Tuesday, August 27, 2013

Beginners' Guide for Creating an Audio Visual Presentation

image source: Technology Personalized
When I was asked to host a video editing seminar, I said yes; I don’t have any idea on what to say yet but  I took it as a challenge.  Another reason is the fact that I am an alumnus of the organization that invited me: The UPLB Grange Association; as a former Publicity Committee Head (PubCom Head), I’m just returning the favor for helping me develop my video editing skills.

When I was the current PubCom Head, I’m already planning on having this sort of seminar. The problem with my idea is that I only focused on the new PubCom members. It is not even arranged formally so I only told my members to watch and learn from the tutorials in the internet.  After that, I gave them tasks and it turned out fine.

Now, It’s different.  I can’t just tell them to watch tutorials from the internet so I did some research about what is a good Audio Visual Presentation (AVP).  I also tried to remember my experiences on making a presentation: what are my good and bad habits. As another challenge, I decided to impress them just by using Windows Movie Maker. I’m not saying it’s a bad tool but I think most video editors will agree that it has a lot of limitations. With this fact, I want them to feel that a mere tool should not limit their creativity.

Here’s what I think is a good read for creating an AVP: 3 Tips for Executing a Flawless Audiovisual Presentation.  Basically, it’s a summary of what I want to say and it’s also what I usually do so I decided to tackle each tip and share my experiences relating to each guide.

Creating a Mega Plan

Kris Simmons, the author from the link I shared, suggests we create a detailed outline of the presentation.  We should be sure about the texts, images, transitions, and animations in our AVP.  We should not forget any person who takes part on the realization of the presentation.

As for me, I do not have an outline but I do have a list of the names to be included in the AVP.  I also have a list of the texts that should appear in the presentation.  For the images and sounds, I just keep them in a file folder together with the project files.  Everything else like animations and transitions, are just in my head.  As for the schedule, I just think of the deadline.

I see no problem with my method except for my scheduling.  I always tend to underestimate rendering.  I only foresee the completion of the project up until the finalization of the plot, animations and transitions; almost no more time left to render the whole presentation.  Now that I’m aware of it, I’m thinking of setting other deadlines for prototypes or parts of the presentation.  For a 5 minute presentation, I think a 2-day rendering should be enough.  This 2-day allotment should be distributed not only with the individual deadlines set for each prototypes but with the entire work schedule.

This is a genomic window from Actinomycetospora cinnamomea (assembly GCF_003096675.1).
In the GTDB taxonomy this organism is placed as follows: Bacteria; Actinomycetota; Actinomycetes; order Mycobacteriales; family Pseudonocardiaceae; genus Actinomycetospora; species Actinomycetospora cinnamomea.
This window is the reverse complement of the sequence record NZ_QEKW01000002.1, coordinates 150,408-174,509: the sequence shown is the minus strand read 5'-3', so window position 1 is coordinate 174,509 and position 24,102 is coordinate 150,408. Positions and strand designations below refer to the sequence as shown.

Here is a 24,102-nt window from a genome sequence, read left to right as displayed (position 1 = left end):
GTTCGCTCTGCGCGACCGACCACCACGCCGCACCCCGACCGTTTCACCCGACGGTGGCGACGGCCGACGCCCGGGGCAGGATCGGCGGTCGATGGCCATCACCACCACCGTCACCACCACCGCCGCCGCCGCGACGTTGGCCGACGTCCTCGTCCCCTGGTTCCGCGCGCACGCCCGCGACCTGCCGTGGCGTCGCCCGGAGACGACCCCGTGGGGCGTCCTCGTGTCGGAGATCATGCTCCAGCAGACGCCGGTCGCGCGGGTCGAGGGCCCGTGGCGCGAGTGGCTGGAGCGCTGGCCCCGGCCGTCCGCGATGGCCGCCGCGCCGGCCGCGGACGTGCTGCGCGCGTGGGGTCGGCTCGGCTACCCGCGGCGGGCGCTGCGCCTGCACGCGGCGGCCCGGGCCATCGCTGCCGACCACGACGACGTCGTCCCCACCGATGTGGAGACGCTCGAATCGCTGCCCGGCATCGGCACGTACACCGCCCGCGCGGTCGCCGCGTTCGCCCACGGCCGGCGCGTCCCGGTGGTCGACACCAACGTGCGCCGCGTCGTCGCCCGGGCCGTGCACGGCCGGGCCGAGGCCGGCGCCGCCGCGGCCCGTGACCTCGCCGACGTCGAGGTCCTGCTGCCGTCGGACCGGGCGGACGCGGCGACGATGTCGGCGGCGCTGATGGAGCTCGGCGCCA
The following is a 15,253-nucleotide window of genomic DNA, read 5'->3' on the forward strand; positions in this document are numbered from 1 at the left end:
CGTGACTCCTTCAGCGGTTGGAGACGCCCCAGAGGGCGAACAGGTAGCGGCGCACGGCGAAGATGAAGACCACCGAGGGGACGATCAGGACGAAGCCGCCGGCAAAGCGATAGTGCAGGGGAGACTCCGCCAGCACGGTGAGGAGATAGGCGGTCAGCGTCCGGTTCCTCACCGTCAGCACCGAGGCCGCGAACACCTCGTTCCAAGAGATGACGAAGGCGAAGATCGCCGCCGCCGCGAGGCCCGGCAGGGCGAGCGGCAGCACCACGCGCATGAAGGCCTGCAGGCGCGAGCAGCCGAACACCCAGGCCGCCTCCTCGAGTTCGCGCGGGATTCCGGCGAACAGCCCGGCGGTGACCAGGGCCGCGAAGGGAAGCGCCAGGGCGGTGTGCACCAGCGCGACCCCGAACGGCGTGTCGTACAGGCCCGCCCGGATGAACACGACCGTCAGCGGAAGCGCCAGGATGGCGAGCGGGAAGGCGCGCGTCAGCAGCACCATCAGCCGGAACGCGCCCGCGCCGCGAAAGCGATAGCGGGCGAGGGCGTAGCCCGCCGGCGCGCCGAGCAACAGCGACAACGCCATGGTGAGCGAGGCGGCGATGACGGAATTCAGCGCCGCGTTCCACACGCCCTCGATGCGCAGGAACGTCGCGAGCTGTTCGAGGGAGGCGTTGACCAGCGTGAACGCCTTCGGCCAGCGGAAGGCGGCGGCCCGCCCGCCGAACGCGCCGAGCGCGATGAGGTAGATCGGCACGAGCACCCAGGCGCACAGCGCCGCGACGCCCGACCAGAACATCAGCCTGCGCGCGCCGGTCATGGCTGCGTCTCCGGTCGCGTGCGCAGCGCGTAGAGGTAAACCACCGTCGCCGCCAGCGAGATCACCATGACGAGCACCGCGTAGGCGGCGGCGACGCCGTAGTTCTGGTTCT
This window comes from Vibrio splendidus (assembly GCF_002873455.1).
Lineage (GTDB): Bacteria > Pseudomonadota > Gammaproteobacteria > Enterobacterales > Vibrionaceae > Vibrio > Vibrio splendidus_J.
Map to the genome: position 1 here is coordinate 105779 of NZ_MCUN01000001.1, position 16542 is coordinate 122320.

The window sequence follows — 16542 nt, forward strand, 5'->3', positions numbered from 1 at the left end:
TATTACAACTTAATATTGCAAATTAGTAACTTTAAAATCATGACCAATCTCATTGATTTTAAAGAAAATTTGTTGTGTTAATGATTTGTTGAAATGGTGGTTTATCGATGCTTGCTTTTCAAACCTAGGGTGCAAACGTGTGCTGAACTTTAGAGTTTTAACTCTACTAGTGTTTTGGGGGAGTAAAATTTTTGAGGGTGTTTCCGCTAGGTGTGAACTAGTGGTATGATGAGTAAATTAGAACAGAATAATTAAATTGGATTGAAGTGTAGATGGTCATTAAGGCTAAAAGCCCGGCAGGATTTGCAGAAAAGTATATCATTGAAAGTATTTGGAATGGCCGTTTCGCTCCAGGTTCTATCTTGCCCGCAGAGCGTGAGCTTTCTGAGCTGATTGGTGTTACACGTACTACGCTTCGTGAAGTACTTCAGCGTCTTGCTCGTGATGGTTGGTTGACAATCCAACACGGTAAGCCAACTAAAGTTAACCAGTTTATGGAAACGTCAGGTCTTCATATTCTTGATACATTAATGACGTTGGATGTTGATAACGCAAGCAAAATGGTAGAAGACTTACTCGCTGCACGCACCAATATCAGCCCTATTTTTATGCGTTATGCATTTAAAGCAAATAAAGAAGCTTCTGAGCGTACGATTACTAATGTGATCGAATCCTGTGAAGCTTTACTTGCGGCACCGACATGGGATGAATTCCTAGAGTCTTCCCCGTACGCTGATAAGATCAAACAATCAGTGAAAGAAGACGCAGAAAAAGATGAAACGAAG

Pick the Right Equipment for the Job

As the heading states, we should choose the tools for our AVP depending on what we want to put in it and how we want to present it.  There’s a lot of cool video editing software with 3D effects and animations but most of them are expensive and their system requirements are high.

Luckily for students and independent editors, there are free alternative software.  Though they’re not as powerful, I believe the gap between the capabilities of paid and free versions is not that great. We can also think of ways to work around certain problems with effects, animations and transitions.

Now for high system requirements, we can just use the low end software and let our imagination fly.  For Windows Movie Maker, we can play with different combinations of effects, animations, and transitions but keep in mind that too much variety on transition makes the presentation seem unprofessional.  It’s more of a personal opinion but I think some of you will agree.  Another thing with Windows Movie Maker, there are tutorials about editing an xml file to create your own animations; you may want to dwell on that.

While your at it, you can start investing for hardware upgrade that meets the requirements of high end software.  Aside from additional effects and animations, new hardware and software will enable you to publish high definition (HD) presentations.  You can also work faster compared to your old tools.

Editing for Post-Event Distribution

"Keep your presentation logical" – Kris Simmons.  We should be mindful of our AVP.  Aside from Kris Simmons’ suggestions, I watch my rendered presentation repeatedly and think of what can I improve or see if I missed something.  The good thing with rendered video is; you can spot an offbeat transition or animation.  After that, you can correct or improve your presentation.  Render, view and revise until you are satisfied with your work.  This is why rendering should not be taken for granted; I learned that the hard way.

Making an audio visual presentation is tedious but rewarding; especially if the audience are in awe upon watching your creation.  Just remember, a mere tool should not limit our imagination!

Continue to part 2.

1 comment :

  1. In the modern era, presentation aids play a significant role in effectively delivering the message to the audience.